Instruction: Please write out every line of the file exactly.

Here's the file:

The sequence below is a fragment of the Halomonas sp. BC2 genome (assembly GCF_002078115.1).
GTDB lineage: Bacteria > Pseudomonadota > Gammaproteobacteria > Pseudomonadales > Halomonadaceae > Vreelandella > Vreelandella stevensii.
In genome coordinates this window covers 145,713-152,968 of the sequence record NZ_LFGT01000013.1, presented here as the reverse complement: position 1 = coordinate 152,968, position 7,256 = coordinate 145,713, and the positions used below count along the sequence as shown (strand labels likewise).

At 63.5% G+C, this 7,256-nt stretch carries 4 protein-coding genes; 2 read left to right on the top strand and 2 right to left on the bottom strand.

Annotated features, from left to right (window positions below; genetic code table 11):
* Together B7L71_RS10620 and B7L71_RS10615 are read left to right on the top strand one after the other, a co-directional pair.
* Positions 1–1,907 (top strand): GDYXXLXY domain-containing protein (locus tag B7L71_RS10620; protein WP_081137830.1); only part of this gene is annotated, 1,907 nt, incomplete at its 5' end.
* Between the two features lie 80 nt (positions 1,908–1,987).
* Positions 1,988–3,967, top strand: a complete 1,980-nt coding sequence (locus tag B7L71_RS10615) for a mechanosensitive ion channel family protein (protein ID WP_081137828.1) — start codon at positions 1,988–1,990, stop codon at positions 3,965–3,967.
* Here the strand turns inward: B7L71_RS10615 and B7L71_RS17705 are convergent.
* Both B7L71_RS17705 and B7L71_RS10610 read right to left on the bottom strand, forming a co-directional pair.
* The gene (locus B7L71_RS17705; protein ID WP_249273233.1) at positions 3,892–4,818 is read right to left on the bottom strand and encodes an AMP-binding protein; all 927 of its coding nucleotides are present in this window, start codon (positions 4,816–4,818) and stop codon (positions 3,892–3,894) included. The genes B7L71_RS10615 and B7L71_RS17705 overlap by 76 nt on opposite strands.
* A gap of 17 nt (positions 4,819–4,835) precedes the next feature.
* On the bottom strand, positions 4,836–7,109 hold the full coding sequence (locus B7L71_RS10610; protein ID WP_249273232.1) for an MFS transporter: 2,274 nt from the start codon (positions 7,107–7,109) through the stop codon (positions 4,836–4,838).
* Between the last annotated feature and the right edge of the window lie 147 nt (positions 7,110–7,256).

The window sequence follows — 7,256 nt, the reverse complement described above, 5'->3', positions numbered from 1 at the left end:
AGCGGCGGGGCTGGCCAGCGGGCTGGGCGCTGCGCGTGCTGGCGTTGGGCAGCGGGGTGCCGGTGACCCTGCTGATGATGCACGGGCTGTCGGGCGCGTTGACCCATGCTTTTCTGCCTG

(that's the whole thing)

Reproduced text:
The sequence below is a fragment of the Halomonas sp. BC2 genome (assembly GCF_002078115.1).
GTDB lineage: Bacteria > Pseudomonadota > Gammaproteobacteria > Pseudomonadales > Halomonadaceae > Vreelandella > Vreelandella stevensii.
In genome coordinates this window covers 145,713-152,968 of the sequence record NZ_LFGT01000013.1, presented here as the reverse complement: position 1 = coordinate 152,968, position 7,256 = coordinate 145,713, and the positions used below count along the sequence as shown (strand labels likewise).

At 63.5% G+C, this 7,256-nt stretch carries 4 protein-coding genes; 2 read left to right on the top strand and 2 right to left on the bottom strand.

Annotated features, from left to right (window positions below; genetic code table 11):
* Together B7L71_RS10620 and B7L71_RS10615 are read left to right on the top strand one after the other, a co-directional pair.
* Positions 1–1,907 (top strand): GDYXXLXY domain-containing protein (locus tag B7L71_RS10620; protein WP_081137830.1); only part of this gene is annotated, 1,907 nt, incomplete at its 5' end.
* Between the two features lie 80 nt (positions 1,908–1,987).
* Positions 1,988–3,967, top strand: a complete 1,980-nt coding sequence (locus tag B7L71_RS10615) for a mechanosensitive ion channel family protein (protein ID WP_081137828.1) — start codon at positions 1,988–1,990, stop codon at positions 3,965–3,967.
* Here the strand turns inward: B7L71_RS10615 and B7L71_RS17705 are convergent.
* Both B7L71_RS17705 and B7L71_RS10610 read right to left on the bottom strand, forming a co-directional pair.
* The gene (locus B7L71_RS17705; protein ID WP_249273233.1) at positions 3,892–4,818 is read right to left on the bottom strand and encodes an AMP-binding protein; all 927 of its coding nucleotides are present in this window, start codon (positions 4,816–4,818) and stop codon (positions 3,892–3,894) included. The genes B7L71_RS10615 and B7L71_RS17705 overlap by 76 nt on opposite strands.
* A gap of 17 nt (positions 4,819–4,835) precedes the next feature.
* On the bottom strand, positions 4,836–7,109 hold the full coding sequence (locus B7L71_RS10610; protein ID WP_249273232.1) for an MFS transporter: 2,274 nt from the start codon (positions 7,107–7,109) through the stop codon (positions 4,836–4,838).
* Between the last annotated feature and the right edge of the window lie 147 nt (positions 7,110–7,256).

The window sequence follows — 7,256 nt, the reverse complement described above, 5'->3', positions numbered from 1 at the left end:
AGCGGCGGGGCTGGCCAGCGGGCTGGGCGCTGCGCGTGCTGGCGTTGGGCAGCGGGGTGCCGGTGACCCTGCTGATGATGCACGGGCTGTCGGGCGCGTTGACCCATGCTTTTCTGCCTG